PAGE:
Marge LaRue speaks during a news conference in Philadelphia, Pennsylvania, on March 30, 2023. (Pennsylvania House Democratic Caucus photo)
There is no silence like the silence of a house where a child once was.
Marge LaRue should know.
Last fall, her grandson, Nicolas Elizalde, was shot and killed outside Roxborough High School in Philadelphia, Pennsylvania. It came just after the end of a junior varsity football scrimmage between players from Roxborough, Northeast Boys High School, and Boys Latin Charter School.
Nick was just 14 years old. Four other teens, aged 14 to 17, were wounded.
Now, as Mother’s Day and spring holidays approach, he won’t be there. And the pain of his absence is almost too much to bear, LaRue said.
“It’s so hard to live with the silence,” she said, adding later, “People don’t understand the pain until they’re living with the pain.”
But in that silence, there are voices that speak with power; there are voices that speak so loudly that they might even finally change the conversation.
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They belong to Marge LaRue, whose voice was wracked with pain even as the hope for something different shone from her eyes.
They belong to Chantay Love, who’s working for a world where where mothers don’t mourn their “lost baby,” they cry “tears of joy” at their weddings. She waits for one where fathers don’t silently scream for fallen sons, they celebrate their grandson’s high school graduations.
“Every neighborhood belongs to all of us,” Love, a co-founder of the EMIR (Every Murder is Real) Healing Center, a community advocacy group, said, stressing gun violence’s disregard for geographic, ethnic, racial or partisan boundaries.
They belong to Dawan Williams, who knows that, while laws help, for kids to live long enough to reach those milestone events, they need structure, discipline, and parents who are an active presence in their lives.
“We have to step up collectively,” Williams, the vice president of restorative justice for the community group the NoMo Foundation, said, adding “Philadelphia, this is an all-hands-on-deck situation.”
LaRue, Love, and Williams lent their voices to a Thursday news conference, held by Democratic members of Philadelphia’s state House delegation, who said they’re more hopeful for change this year than they have been for a while.
This year, after a more than a decade of Republican control, Democrats have a majority — however slender — in the state House.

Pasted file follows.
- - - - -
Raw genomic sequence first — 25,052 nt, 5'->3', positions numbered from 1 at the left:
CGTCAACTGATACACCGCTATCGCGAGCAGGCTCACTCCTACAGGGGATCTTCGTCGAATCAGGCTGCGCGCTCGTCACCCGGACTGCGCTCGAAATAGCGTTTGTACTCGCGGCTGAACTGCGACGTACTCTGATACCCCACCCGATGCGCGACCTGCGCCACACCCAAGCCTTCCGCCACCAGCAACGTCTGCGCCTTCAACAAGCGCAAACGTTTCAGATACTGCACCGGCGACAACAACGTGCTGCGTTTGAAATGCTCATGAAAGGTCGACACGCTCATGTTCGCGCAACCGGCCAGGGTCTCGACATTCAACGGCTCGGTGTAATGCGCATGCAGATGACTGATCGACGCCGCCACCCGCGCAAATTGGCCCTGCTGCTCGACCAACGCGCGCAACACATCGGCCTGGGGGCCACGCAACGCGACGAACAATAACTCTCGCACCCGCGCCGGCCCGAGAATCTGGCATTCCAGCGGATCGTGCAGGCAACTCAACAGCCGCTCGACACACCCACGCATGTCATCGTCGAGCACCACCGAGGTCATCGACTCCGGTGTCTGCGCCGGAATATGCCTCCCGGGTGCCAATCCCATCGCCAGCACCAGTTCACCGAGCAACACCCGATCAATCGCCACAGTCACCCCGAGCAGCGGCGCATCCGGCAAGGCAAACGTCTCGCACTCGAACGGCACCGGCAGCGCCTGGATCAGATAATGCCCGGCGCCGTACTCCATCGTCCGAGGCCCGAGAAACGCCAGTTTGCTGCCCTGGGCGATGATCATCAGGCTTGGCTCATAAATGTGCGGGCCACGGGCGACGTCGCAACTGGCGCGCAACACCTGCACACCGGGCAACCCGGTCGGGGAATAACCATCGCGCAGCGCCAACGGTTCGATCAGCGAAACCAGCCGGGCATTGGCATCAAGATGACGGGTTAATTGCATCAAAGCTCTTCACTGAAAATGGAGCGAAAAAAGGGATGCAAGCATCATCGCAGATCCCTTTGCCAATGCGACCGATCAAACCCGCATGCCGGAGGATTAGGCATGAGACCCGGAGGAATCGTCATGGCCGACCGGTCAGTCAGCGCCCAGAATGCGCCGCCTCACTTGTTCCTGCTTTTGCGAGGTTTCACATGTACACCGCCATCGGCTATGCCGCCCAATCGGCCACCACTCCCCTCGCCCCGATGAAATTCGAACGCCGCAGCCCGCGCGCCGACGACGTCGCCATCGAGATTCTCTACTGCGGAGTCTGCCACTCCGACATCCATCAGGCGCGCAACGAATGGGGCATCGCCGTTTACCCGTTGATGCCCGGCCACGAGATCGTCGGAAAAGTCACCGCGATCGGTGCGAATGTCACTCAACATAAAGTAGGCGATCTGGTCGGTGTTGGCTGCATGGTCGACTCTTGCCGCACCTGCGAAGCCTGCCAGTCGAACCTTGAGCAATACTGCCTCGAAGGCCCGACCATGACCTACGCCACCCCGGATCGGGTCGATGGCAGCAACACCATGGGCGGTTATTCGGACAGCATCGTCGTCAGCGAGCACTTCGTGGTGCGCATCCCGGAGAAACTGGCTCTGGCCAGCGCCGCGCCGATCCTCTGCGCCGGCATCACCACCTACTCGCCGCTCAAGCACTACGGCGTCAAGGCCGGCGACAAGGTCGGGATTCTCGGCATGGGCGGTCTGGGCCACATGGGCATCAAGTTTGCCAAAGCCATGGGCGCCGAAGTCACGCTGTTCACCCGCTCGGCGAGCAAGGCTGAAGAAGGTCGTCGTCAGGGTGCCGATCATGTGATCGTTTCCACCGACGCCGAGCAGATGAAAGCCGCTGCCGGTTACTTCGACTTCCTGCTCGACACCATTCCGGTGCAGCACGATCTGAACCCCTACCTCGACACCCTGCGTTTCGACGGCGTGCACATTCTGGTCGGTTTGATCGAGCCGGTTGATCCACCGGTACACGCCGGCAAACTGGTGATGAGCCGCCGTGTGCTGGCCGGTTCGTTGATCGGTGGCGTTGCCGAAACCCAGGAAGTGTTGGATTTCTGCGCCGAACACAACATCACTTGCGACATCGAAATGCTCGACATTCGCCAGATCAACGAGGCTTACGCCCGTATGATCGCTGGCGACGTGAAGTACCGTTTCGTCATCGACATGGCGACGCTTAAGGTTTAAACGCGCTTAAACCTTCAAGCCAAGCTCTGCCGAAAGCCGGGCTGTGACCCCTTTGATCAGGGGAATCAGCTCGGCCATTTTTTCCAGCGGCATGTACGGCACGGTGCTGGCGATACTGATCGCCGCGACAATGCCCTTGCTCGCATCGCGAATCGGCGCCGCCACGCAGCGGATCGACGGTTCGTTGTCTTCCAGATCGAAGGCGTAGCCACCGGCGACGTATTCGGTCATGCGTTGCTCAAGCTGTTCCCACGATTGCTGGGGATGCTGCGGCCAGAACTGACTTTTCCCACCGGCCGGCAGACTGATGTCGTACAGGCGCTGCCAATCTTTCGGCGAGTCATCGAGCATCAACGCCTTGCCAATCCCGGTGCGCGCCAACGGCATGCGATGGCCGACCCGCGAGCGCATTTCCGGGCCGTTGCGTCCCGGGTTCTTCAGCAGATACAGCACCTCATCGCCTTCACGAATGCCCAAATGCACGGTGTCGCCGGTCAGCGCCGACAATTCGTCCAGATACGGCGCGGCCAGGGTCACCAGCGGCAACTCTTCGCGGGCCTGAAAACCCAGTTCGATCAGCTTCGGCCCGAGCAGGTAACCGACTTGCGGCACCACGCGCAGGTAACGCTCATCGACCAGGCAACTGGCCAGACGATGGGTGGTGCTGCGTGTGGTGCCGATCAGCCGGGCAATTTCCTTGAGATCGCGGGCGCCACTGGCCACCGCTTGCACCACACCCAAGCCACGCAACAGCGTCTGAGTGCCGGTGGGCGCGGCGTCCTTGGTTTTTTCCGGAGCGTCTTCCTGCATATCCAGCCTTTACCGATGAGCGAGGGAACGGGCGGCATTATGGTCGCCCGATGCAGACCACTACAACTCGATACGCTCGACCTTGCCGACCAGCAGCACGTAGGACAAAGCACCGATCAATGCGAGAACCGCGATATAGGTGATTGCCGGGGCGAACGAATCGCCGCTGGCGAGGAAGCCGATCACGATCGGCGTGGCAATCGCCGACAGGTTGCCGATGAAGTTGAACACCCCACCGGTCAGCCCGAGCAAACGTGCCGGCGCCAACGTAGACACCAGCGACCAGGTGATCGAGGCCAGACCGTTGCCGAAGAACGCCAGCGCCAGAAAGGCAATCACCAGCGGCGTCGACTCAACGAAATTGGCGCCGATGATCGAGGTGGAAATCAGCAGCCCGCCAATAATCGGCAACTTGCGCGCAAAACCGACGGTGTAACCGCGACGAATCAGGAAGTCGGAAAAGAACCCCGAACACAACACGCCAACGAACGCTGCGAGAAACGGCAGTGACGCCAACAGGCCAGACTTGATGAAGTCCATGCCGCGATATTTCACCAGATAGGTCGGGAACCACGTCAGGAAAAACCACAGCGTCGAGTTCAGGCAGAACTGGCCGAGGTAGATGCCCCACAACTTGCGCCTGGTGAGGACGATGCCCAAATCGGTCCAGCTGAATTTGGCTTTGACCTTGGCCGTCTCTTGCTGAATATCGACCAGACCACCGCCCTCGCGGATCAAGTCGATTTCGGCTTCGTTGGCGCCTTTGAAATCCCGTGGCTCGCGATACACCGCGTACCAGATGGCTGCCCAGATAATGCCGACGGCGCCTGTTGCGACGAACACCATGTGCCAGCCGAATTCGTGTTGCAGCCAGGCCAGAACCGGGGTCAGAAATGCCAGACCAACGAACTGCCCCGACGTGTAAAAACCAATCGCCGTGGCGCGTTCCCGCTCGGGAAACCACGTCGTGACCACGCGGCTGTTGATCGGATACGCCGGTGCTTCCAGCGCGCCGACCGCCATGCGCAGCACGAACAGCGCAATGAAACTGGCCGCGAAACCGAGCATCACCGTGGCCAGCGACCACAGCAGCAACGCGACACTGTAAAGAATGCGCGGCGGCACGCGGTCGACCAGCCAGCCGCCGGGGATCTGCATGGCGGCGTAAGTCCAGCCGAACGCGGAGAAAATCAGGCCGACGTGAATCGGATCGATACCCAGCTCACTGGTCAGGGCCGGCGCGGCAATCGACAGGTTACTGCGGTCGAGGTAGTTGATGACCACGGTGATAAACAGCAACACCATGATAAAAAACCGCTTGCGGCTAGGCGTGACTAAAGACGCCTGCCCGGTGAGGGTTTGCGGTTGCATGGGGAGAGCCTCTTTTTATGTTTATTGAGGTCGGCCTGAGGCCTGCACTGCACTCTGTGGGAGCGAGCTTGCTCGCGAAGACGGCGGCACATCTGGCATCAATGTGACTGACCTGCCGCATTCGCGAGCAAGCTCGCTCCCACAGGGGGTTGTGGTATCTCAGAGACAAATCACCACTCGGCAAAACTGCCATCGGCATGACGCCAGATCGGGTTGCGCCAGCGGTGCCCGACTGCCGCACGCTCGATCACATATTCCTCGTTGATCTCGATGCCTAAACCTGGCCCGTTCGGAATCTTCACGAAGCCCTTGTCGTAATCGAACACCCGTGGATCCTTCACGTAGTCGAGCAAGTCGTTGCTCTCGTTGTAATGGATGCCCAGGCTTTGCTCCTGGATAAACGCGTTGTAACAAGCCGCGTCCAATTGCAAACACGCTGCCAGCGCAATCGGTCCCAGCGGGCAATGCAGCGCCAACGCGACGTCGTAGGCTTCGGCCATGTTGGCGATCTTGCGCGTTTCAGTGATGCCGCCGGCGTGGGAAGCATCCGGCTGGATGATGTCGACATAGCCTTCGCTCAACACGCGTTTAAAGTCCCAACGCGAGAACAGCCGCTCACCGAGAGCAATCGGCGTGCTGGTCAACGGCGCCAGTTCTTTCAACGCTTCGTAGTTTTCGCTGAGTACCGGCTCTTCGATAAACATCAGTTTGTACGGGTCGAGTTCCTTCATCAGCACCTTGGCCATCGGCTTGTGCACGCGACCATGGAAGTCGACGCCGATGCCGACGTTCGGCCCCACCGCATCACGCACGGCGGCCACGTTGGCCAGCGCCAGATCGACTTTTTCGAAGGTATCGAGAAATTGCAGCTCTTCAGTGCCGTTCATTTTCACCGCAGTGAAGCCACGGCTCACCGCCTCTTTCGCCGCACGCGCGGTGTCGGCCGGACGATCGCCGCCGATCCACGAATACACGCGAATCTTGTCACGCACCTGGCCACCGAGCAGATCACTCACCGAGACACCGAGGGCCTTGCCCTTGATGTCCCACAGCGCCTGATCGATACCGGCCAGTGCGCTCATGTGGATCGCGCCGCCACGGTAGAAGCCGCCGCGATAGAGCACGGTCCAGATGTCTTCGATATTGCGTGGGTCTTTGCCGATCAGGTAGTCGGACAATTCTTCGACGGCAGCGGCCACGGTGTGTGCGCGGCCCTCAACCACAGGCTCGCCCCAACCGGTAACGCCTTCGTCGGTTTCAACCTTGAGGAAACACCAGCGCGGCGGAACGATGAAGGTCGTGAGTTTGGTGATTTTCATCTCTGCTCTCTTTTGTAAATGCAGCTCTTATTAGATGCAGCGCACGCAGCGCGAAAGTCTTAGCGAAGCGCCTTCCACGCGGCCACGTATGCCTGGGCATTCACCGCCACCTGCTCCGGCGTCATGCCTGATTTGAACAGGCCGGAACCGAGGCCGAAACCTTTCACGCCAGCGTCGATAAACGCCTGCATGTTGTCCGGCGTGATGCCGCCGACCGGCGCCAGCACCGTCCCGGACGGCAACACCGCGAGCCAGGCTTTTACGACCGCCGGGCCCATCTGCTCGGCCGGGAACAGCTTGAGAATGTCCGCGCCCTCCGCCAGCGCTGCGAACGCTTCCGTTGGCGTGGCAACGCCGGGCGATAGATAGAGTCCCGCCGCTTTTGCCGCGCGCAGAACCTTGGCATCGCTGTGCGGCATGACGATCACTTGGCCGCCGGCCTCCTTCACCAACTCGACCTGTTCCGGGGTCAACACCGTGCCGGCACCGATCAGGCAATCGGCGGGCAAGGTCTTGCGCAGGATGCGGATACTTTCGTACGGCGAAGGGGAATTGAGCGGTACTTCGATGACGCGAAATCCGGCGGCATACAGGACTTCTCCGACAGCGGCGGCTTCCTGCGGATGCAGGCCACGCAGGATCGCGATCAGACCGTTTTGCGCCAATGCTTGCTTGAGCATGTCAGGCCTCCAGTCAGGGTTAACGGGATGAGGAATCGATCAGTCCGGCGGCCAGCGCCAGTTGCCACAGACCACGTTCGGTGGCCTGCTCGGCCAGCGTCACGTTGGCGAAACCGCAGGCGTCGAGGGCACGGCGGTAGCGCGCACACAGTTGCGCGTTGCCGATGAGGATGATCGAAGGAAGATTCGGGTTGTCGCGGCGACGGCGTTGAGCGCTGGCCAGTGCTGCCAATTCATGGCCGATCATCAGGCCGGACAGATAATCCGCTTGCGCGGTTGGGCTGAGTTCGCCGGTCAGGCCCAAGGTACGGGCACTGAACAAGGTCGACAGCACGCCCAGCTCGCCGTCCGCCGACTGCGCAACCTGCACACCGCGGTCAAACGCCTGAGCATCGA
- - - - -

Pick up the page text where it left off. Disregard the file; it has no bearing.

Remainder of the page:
And in Democratic Gov. Josh Shapiro, they said they have an ally who can use his bully pulpit — and perhaps more critically, the leverage of this year’s budget negotiations, to finally usher a series of long-sought reforms that include expanded background checks and a mandate for gun owners to report lost and stolen weapons to law enforcement.
“We will pass some serious and substantial legislation,” said Rep. Malcolm Kenyatta, whose district office sits on just the other side of Broad Street from the site of Thursday’s news conference at the Columbia North YMCA, where three staff members in the last two years have been lost to the gun violence wracking the city.
The news conference came two days after a 15-year-old boy was shot and killed while walking to school in the city’s Tioga-Nicetown on Tuesday morning, ABC6 in Philadelphia reported.
The Democratic lawmakers have some cause for chest-beating. The change in control in the chamber led to last week’s House Judiciary Committee meeting on gun violence reduction measures — the first such session after more than a decade of stonewalling by the former Republican majority.
“We know that gun laws work,” Rep. Tarik Khan, D-Philadelphia, said. “States with [stricter] gun laws have a lower rate of gun deaths. I believe we can do something about it.”
There is however, the small matter of the Republican-controlled state Senate, which has opposed such House-backed measures, and has swatted away similar efforts by the chamber’s Democratic minority for years.
State Rep. Chris Rabb, D-Philadelphia, who was among the lawmakers who engineered a 2020 takeover of the House floor at the height of that year’s civil rights protests that led to the speedy passage — with GOP support — of a series of police reforms, said he believes similar tactics could work again.
“We don’t have to wait for elections,” to change the Senate, as they changed the House, Rabb argued. “This biggest thing is organizing — those [efforts] can and do work.”
LaRue said she’s ready for that kind of disruption. In fact, it might even be overdue.
“Maybe we can make them a little uncomfortable,” she said.
Some voices speak louder than others.
Pennsylvania Capital-Star is part of States Newsroom, a network of news bureaus supported by grants and a coalition of donors as a 501c(3) public charity. Pennsylvania Capital-Star maintains editorial independence. Contact Editor John Micek for questions: [email protected]. Follow Pennsylvania Capital-Star on Facebook and Twitter.
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